Republican legislators in four states have introduced five bills so far this year that would allow teachers to teach creationism alongside the theory of evolution.

South Dakota Republicans introduced a Senate bill on Wednesday that would that would forbid school boards or administrators from acting to prohibit teachers from “providing instruction on intelligent design or other related topics.”

The broadly worded statute clearly violates federal law, according to the head of a science education advocacy group.

"A federal court already ruled in 2005 that teaching 'intelligent design' in the public schools is unconstitutional, so (Senate Bill) 112 is a recipe for disaster," said Ann Reid, executive director of the National Center for Science Education. "If enacted, school districts are going to find themselves caught between a rock and a hard place — and they'll wind up in court."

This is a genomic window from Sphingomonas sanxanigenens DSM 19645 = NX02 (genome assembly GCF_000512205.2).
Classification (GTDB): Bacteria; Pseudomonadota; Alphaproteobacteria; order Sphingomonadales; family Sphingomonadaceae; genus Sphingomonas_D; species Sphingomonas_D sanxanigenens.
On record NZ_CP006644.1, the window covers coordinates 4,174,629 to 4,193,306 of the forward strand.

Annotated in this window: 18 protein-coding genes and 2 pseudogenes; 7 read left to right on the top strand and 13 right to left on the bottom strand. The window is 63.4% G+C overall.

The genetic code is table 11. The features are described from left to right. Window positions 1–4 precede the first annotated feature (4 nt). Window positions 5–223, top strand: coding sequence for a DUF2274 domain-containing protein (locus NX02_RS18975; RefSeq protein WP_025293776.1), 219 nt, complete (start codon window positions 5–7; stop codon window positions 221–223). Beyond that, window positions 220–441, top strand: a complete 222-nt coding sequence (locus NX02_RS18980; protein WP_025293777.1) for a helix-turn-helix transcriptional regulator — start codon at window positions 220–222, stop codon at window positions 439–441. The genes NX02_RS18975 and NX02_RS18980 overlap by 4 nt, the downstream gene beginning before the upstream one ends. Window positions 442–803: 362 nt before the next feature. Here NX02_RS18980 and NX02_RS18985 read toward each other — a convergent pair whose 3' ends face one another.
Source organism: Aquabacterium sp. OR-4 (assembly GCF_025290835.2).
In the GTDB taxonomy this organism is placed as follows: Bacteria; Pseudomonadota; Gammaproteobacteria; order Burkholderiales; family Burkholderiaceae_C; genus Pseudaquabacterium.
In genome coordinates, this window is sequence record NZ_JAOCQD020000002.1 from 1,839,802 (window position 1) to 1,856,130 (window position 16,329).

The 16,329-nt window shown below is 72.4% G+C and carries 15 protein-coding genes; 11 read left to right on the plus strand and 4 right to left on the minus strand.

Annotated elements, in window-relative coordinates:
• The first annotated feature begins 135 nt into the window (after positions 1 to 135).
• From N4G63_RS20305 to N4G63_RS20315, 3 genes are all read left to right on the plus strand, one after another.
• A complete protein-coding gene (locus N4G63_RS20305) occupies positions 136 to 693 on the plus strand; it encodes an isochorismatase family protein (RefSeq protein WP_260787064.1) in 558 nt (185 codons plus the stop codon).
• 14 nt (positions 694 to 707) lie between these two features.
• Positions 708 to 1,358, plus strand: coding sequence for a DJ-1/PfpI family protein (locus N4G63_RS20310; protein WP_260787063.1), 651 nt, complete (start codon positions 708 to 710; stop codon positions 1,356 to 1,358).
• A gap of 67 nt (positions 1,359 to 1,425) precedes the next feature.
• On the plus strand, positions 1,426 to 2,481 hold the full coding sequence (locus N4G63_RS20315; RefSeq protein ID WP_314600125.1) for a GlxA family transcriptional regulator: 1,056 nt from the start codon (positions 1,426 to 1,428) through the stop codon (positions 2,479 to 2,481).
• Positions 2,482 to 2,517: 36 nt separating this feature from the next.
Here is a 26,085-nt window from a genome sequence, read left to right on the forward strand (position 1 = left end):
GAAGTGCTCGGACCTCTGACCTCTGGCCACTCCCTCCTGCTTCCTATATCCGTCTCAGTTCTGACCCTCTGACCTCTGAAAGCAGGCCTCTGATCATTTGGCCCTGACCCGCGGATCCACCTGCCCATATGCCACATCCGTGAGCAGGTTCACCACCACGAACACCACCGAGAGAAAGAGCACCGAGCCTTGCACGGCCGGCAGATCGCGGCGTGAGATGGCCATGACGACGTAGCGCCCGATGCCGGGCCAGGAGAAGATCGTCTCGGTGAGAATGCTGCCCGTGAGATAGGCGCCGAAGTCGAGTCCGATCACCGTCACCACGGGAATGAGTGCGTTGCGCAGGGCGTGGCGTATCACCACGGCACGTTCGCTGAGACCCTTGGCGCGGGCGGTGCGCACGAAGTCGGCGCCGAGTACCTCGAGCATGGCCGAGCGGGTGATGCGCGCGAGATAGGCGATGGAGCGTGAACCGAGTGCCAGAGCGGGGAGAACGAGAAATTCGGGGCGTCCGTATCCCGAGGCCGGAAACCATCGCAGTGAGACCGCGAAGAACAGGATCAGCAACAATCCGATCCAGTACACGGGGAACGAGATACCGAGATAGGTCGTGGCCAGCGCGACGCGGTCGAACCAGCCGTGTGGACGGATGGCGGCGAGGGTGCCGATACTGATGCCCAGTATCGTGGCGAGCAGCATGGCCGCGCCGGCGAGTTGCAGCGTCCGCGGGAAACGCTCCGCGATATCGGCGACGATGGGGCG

The bill is the fifth such measure introduced this month alone that would allow creationism to be taught, the group said.

Lawmakers in Oklahoma and Virginia are considering similar measures, while Missouri has two separate bills under consideration.

Virginia's broadly written measure encourages teachers to present scientific controversies and analyze the strengths and weaknesses of a scientific theory without interference from school officials.

Similar measures in Oklahoma and Missouri would encourage teachers with "idiosyncratic opinions to teach anything they pleased," the NCSE said.

A House bill in Missouri would mandate equal class time for "intelligent design" alongside science instruction in public schools, including introductory courses at colleges and universities.

[Teacher instructs students in biology class via Shutterstock]